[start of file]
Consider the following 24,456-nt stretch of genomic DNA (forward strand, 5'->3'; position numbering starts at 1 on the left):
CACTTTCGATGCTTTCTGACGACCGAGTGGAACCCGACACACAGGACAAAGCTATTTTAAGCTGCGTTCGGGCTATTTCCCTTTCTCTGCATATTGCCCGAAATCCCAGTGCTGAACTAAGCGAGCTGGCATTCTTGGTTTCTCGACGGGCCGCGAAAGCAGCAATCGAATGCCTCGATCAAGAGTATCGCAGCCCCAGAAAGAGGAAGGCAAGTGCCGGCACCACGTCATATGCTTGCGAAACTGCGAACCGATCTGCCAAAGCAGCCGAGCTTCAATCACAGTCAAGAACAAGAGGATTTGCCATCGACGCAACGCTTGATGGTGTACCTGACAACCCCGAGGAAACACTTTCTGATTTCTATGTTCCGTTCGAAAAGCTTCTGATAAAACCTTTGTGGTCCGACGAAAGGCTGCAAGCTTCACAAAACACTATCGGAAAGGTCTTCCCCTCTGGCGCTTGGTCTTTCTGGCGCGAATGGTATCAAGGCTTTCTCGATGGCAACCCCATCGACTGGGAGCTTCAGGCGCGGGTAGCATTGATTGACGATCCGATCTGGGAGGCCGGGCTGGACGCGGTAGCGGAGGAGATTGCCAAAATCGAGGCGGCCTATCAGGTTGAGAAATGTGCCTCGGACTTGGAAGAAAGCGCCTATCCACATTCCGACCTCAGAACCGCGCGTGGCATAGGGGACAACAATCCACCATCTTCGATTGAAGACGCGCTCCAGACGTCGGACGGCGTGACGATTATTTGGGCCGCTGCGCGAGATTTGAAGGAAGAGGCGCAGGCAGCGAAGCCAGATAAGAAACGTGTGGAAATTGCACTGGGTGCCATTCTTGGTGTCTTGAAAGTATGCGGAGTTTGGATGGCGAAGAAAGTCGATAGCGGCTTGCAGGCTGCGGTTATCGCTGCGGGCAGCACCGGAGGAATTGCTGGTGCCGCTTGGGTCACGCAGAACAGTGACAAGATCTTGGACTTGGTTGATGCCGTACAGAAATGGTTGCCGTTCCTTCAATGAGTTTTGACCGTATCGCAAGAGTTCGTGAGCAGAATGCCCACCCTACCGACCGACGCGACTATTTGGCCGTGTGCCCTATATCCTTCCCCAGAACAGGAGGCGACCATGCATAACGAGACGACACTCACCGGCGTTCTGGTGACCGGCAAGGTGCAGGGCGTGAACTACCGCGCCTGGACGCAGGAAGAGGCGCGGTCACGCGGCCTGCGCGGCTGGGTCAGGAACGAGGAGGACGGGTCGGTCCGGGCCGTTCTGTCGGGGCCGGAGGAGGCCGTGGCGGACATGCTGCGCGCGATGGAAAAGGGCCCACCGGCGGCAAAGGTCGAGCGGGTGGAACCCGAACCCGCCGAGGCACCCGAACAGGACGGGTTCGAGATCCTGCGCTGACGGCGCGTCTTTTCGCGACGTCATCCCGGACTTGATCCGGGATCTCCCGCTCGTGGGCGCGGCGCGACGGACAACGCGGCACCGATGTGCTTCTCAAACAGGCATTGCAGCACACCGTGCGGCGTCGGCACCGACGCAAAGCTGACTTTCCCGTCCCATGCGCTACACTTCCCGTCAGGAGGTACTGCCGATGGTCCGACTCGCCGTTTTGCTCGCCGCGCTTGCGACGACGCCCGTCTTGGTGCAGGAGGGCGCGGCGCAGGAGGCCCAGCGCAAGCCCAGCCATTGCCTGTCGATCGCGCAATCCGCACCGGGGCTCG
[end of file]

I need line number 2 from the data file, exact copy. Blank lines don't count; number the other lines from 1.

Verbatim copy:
CACTTTCGATGCTTTCTGACGACCGAGTGGAACCCGACACACAGGACAAAGCTATTTTAAGCTGCGTTCGGGCTATTTCCCTTTCTCTGCATATTGCCCGAAATCCCAGTGCTGAACTAAGCGAGCTGGCATTCTTGGTTTCTCGACGGGCCGCGAAAGCAGCAATCGAATGCCTCGATCAAGAGTATCGCAGCCCCAGAAAGAGGAAGGCAAGTGCCGGCACCACGTCATATGCTTGCGAAACTGCGAACCGATCTGCCAAAGCAGCCGAGCTTCAATCACAGTCAAGAACAAGAGGATTTGCCATCGACGCAACGCTTGATGGTGTACCTGACAACCCCGAGGAAACACTTTCTGATTTCTATGTTCCGTTCGAAAAGCTTCTGATAAAACCTTTGTGGTCCGACGAAAGGCTGCAAGCTTCACAAAACACTATCGGAAAGGTCTTCCCCTCTGGCGCTTGGTCTTTCTGGCGCGAATGGTATCAAGGCTTTCTCGATGGCAACCCCATCGACTGGGAGCTTCAGGCGCGGGTAGCATTGATTGACGATCCGATCTGGGAGGCCGGGCTGGACGCGGTAGCGGAGGAGATTGCCAAAATCGAGGCGGCCTATCAGGTTGAGAAATGTGCCTCGGACTTGGAAGAAAGCGCCTATCCACATTCCGACCTCAGAACCGCGCGTGGCATAGGGGACAACAATCCACCATCTTCGATTGAAGACGCGCTCCAGACGTCGGACGGCGTGACGATTATTTGGGCCGCTGCGCGAGATTTGAAGGAAGAGGCGCAGGCAGCGAAGCCAGATAAGAAACGTGTGGAAATTGCACTGGGTGCCATTCTTGGTGTCTTGAAAGTATGCGGAGTTTGGATGGCGAAGAAAGTCGATAGCGGCTTGCAGGCTGCGGTTATCGCTGCGGGCAGCACCGGAGGAATTGCTGGTGCCGCTTGGGTCACGCAGAACAGTGACAAGATCTTGGACTTGGTTGATGCCGTACAGAAATGGTTGCCGTTCCTTCAATGAGTTTTGACCGTATCGCAAGAGTTCGTGAGCAGAATGCCCACCCTACCGACCGACGCGACTATTTGGCCGTGTGCCCTATATCCTTCCCCAGAACAGGAGGCGACCATGCATAACGAGACGACACTCACCGGCGTTCTGGTGACCGGCAAGGTGCAGGGCGTGAACTACCGCGCCTGGACGCAGGAAGAGGCGCGGTCACGCGGCCTGCGCGGCTGGGTCAGGAACGAGGAGGACGGGTCGGTCCGGGCCGTTCTGTCGGGGCCGGAGGAGGCCGTGGCGGACATGCTGCGCGCGATGGAAAAGGGCCCACCGGCGGCAAAGGTCGAGCGGGTGGAACCCGAACCCGCCGAGGCACCCGAACAGGACGGGTTCGAGATCCTGCGCTGACGGCGCGTCTTTTCGCGACGTCATCCCGGACTTGATCCGGGATCTCCCGCTCGTGGGCGCGGCGCGACGGACAACGCGGCACCGATGTGCTTCTCAAACAGGCATTGCAGCACACCGTGCGGCGTCGGCACCGACGCAAAGCTGACTTTCCCGTCCCATGCGCTACACTTCCCGTCAGGAGGTACTGCCGATGGTCCGACTCGCCGTTTTGCTCGCCGCGCTTGCGACGACGCCCGTCTTGGTGCAGGAGGGCGCGGCGCAGGAGGCCCAGCGCAAGCCCAGCCATTGCCTGTCGATCGCGCAATCCGCACCGGGGCTCG